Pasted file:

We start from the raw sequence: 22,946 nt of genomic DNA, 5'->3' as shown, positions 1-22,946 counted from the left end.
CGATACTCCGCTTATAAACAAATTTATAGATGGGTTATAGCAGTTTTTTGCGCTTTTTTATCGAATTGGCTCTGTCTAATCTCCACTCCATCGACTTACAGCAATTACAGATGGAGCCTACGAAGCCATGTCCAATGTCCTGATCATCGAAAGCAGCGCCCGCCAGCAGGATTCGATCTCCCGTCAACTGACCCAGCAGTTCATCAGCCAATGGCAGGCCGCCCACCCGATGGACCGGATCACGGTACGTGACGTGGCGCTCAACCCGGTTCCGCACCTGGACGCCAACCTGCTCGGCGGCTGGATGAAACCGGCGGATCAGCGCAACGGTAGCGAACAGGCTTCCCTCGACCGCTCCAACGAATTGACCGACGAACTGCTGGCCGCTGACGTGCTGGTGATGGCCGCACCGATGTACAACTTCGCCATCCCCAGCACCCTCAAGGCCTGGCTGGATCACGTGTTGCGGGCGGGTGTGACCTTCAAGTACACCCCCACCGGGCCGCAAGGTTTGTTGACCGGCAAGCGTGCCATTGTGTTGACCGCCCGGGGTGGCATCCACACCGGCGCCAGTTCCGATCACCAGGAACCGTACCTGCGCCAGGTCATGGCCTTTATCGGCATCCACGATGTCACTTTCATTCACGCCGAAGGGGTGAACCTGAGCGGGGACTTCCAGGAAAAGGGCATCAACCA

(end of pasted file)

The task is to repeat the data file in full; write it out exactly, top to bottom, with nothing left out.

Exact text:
We start from the raw sequence: 22,946 nt of genomic DNA, 5'->3' as shown, positions 1-22,946 counted from the left end.
CGATACTCCGCTTATAAACAAATTTATAGATGGGTTATAGCAGTTTTTTGCGCTTTTTTATCGAATTGGCTCTGTCTAATCTCCACTCCATCGACTTACAGCAATTACAGATGGAGCCTACGAAGCCATGTCCAATGTCCTGATCATCGAAAGCAGCGCCCGCCAGCAGGATTCGATCTCCCGTCAACTGACCCAGCAGTTCATCAGCCAATGGCAGGCCGCCCACCCGATGGACCGGATCACGGTACGTGACGTGGCGCTCAACCCGGTTCCGCACCTGGACGCCAACCTGCTCGGCGGCTGGATGAAACCGGCGGATCAGCGCAACGGTAGCGAACAGGCTTCCCTCGACCGCTCCAACGAATTGACCGACGAACTGCTGGCCGCTGACGTGCTGGTGATGGCCGCACCGATGTACAACTTCGCCATCCCCAGCACCCTCAAGGCCTGGCTGGATCACGTGTTGCGGGCGGGTGTGACCTTCAAGTACACCCCCACCGGGCCGCAAGGTTTGTTGACCGGCAAGCGTGCCATTGTGTTGACCGCCCGGGGTGGCATCCACACCGGCGCCAGTTCCGATCACCAGGAACCGTACCTGCGCCAGGTCATGGCCTTTATCGGCATCCACGATGTCACTTTCATTCACGCCGAAGGGGTGAACCTGAGCGGGGACTTCCAGGAAAAGGGCATCAACCA